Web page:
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About

PR (Practice Research) Voices is an AHRC funded project bringing together Libraries and Information researchers, with practice research users/academics in areas of art and design, architecture, and other practice research areas in order to address two keys aims:

– Define the technical and academic challenges of an Open Library of Practice Research (OLPR) that will effectively share and disseminate practice research outputs to both academic and non-academic audiences.

– Determine the most efficient and successful route by building upon existing infrastructure and follow the fundamental principles of Open Access, making use of the good practice that already exists.

PRVoices Partner Logos

Led by a team of experienced, invested innovators and researchers, our team have the following objectives:

– Identifying technical specifications for a repository tailored to Practice Research (PR) requirements. This is a great opportunity to develop and share the standards and good practice from the current best-in-class across the systems the community uses, for the benefit of all.

– (A pilot repository based on the pre-existing WestminsterResearch open source Haplo Repository (PRHR) will be created. Embodying classic open research practices, Jisc’s Research Repository (JRR) and the British Library’s Research Repository
(IRO) will be used to test how changes to this pilot repository will scale to other systems, and preservation infrastructure).

– REF 2021 PR samples will be used to test and inform changes to PRHR which will again be tested for transferability via the partner platforms. Analysis will be carried out on IP, licensing, and copyright issues.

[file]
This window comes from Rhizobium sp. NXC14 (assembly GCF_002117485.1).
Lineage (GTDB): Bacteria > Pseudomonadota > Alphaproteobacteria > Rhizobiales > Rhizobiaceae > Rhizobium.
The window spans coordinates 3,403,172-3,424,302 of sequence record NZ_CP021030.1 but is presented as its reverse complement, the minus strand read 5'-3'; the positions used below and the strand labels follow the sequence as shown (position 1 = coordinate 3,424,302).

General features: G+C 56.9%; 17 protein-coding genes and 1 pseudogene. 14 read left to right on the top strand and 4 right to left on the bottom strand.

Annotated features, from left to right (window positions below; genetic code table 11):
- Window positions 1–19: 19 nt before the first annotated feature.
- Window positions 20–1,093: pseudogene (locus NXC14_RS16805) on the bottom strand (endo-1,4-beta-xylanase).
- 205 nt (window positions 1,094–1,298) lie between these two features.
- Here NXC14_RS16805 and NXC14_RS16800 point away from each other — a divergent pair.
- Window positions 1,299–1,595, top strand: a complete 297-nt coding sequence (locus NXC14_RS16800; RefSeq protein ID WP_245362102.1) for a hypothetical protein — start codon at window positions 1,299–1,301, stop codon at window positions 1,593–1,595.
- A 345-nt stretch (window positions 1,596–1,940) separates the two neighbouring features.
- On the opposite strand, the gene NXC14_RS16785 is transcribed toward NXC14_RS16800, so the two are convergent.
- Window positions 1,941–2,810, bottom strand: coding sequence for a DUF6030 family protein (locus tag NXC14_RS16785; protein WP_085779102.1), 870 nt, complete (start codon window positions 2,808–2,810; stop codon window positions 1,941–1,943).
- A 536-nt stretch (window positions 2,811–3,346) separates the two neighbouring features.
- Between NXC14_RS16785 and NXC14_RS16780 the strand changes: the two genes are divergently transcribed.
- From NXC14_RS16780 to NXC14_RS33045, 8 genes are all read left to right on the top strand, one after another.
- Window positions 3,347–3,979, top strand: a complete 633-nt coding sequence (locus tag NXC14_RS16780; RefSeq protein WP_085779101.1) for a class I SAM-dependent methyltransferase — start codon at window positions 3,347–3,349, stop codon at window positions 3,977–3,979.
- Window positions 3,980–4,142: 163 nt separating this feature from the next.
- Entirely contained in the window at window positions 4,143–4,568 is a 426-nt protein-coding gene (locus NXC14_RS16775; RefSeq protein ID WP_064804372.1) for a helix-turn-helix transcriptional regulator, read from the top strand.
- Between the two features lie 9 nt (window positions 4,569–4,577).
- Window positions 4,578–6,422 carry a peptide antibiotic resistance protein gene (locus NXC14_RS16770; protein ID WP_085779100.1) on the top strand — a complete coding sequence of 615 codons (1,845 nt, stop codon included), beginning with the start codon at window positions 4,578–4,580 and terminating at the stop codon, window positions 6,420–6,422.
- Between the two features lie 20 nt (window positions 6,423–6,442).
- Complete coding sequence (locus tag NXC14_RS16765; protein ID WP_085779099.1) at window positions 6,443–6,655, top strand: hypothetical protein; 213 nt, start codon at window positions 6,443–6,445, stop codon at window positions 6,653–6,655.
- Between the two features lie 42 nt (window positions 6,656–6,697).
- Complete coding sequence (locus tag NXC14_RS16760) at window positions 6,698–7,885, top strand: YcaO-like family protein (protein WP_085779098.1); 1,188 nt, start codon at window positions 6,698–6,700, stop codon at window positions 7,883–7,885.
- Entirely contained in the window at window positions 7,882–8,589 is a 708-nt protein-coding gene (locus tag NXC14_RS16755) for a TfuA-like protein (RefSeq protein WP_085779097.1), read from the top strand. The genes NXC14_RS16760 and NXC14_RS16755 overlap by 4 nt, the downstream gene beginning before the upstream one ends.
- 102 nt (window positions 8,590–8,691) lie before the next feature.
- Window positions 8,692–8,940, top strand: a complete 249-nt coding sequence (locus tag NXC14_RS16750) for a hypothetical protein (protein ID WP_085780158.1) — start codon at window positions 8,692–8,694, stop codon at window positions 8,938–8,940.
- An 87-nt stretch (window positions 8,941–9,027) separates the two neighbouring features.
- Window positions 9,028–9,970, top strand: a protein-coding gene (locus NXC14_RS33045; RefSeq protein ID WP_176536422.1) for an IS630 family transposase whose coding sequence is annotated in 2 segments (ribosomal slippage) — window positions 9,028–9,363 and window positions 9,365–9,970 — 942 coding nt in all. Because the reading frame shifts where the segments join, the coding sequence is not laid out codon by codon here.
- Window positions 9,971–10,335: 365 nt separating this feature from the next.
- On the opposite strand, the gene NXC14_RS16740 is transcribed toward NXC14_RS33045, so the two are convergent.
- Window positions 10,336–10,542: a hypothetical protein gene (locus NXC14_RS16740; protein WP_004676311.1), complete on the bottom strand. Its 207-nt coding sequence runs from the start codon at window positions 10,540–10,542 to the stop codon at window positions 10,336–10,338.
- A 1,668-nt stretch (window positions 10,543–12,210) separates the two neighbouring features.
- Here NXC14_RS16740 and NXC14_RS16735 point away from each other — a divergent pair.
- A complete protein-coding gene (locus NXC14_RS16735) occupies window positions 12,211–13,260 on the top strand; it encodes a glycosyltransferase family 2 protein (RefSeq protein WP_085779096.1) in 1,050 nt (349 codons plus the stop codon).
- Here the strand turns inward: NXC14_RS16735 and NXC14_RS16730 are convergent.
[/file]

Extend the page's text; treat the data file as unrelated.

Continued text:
– Review and recommend changes to metadata standards (to enable discoverability), more specifically repository metadata standards e.g COAR, RIOXX and Persistent identifiers e.g ORCID iDs and DOIs.

– Creating a PR community of practice to bring together disconnected discussions between different stakeholder groups such as researchers (including PRAG-UK), librarians, developers, researcher data managers, repository managers, research
manager, archivists, records manager and curators.

The Team

– Jenny Evans (PI)

Jenny Evans is Research Environment and Scholarly Communications Lead at the University of Westminster. Her role includes responsibility for scholarly communications, research integrity and ethics strategy and policy, research information management systems, and leading a team of subject matter experts. Over the past 5 years she has led a team of repository staff and researchers, in close collaboration with software developers, to develop a state of the art open source repository
to capture all research including practice research.Alongside this work she continues to advocate on behalf of this community and their research to raise awareness of the challenges, and to improve systems and metadata standards.

–  Prof Helen Bailey (CoI)

Helen Bailey trained as a contemporary dancer and has pursued an academic career focusing on education, research and leadership in interdisciplinary performance practice and its intersection with technology. She has been Principal Investigator and co-Investigator on a number of large scale interdisciplinary multi-research council funded projects in collaboration with leading UK universities including Bristol, Manchester, Leeds, and Sussex. She has also been the recipient of a number of Arts Council England grants to develop live performance. Her research has been published in a range of journals across the arts and sciences and her practice has been presented in academic and professional setting internationally. More recently her research activity has focused on the application and development of impact accelerator models to the creative industries to catalyse urban regeneration.

She joined King’s in 2020 as a member of the senior management team to lead global business development.  She brings with her significant experience in building strategic international higher education partnerships. She has expertise in partnership negotiation, business planning and strategic project management in international higher education.